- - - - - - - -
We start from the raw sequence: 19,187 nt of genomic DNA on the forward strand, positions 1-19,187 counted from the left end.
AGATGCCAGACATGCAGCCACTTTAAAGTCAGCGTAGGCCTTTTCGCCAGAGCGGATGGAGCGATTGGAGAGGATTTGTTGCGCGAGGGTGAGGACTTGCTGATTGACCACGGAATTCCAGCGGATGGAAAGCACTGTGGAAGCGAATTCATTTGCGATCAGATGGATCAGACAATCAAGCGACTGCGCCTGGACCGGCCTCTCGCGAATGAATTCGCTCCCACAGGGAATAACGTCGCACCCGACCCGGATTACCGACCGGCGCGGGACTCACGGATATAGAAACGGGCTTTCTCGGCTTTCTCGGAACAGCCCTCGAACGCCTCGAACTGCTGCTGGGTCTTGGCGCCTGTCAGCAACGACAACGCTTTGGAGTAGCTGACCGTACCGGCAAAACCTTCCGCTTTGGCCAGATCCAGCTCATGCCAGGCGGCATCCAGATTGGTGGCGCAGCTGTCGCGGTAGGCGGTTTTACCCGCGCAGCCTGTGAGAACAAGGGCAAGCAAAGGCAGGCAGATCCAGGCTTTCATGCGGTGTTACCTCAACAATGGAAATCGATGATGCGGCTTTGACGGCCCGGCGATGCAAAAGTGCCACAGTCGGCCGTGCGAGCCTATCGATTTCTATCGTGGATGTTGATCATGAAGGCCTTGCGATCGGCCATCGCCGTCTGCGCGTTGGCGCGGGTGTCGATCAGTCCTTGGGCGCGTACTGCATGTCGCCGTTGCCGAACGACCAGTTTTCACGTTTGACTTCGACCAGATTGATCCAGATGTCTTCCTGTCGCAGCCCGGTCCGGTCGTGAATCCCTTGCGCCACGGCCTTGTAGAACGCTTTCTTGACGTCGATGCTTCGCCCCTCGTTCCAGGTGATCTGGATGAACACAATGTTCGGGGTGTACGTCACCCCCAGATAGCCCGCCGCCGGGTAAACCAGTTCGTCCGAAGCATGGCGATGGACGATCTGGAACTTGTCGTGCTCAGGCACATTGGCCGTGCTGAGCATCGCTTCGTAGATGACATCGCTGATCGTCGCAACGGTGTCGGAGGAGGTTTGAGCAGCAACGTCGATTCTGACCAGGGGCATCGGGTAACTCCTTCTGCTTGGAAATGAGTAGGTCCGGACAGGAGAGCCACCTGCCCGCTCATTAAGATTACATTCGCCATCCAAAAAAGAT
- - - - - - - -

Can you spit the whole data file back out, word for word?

We start from the raw sequence: 19,187 nt of genomic DNA on the forward strand, positions 1-19,187 counted from the left end.
AGATGCCAGACATGCAGCCACTTTAAAGTCAGCGTAGGCCTTTTCGCCAGAGCGGATGGAGCGATTGGAGAGGATTTGTTGCGCGAGGGTGAGGACTTGCTGATTGACCACGGAATTCCAGCGGATGGAAAGCACTGTGGAAGCGAATTCATTTGCGATCAGATGGATCAGACAATCAAGCGACTGCGCCTGGACCGGCCTCTCGCGAATGAATTCGCTCCCACAGGGAATAACGTCGCACCCGACCCGGATTACCGACCGGCGCGGGACTCACGGATATAGAAACGGGCTTTCTCGGCTTTCTCGGAACAGCCCTCGAACGCCTCGAACTGCTGCTGGGTCTTGGCGCCTGTCAGCAACGACAACGCTTTGGAGTAGCTGACCGTACCGGCAAAACCTTCCGCTTTGGCCAGATCCAGCTCATGCCAGGCGGCATCCAGATTGGTGGCGCAGCTGTCGCGGTAGGCGGTTTTACCCGCGCAGCCTGTGAGAACAAGGGCAAGCAAAGGCAGGCAGATCCAGGCTTTCATGCGGTGTTACCTCAACAATGGAAATCGATGATGCGGCTTTGACGGCCCGGCGATGCAAAAGTGCCACAGTCGGCCGTGCGAGCCTATCGATTTCTATCGTGGATGTTGATCATGAAGGCCTTGCGATCGGCCATCGCCGTCTGCGCGTTGGCGCGGGTGTCGATCAGTCCTTGGGCGCGTACTGCATGTCGCCGTTGCCGAACGACCAGTTTTCACGTTTGACTTCGACCAGATTGATCCAGATGTCTTCCTGTCGCAGCCCGGTCCGGTCGTGAATCCCTTGCGCCACGGCCTTGTAGAACGCTTTCTTGACGTCGATGCTTCGCCCCTCGTTCCAGGTGATCTGGATGAACACAATGTTCGGGGTGTACGTCACCCCCAGATAGCCCGCCGCCGGGTAAACCAGTTCGTCCGAAGCATGGCGATGGACGATCTGGAACTTGTCGTGCTCAGGCACATTGGCCGTGCTGAGCATCGCTTCGTAGATGACATCGCTGATCGTCGCAACGGTGTCGGAGGAGGTTTGAGCAGCAACGTCGATTCTGACCAGGGGCATCGGGTAACTCCTTCTGCTTGGAAATGAGTAGGTCCGGACAGGAGAGCCACCTGCCCGCTCATTAAGATTACATTCGCCATCCAAAAAAGAT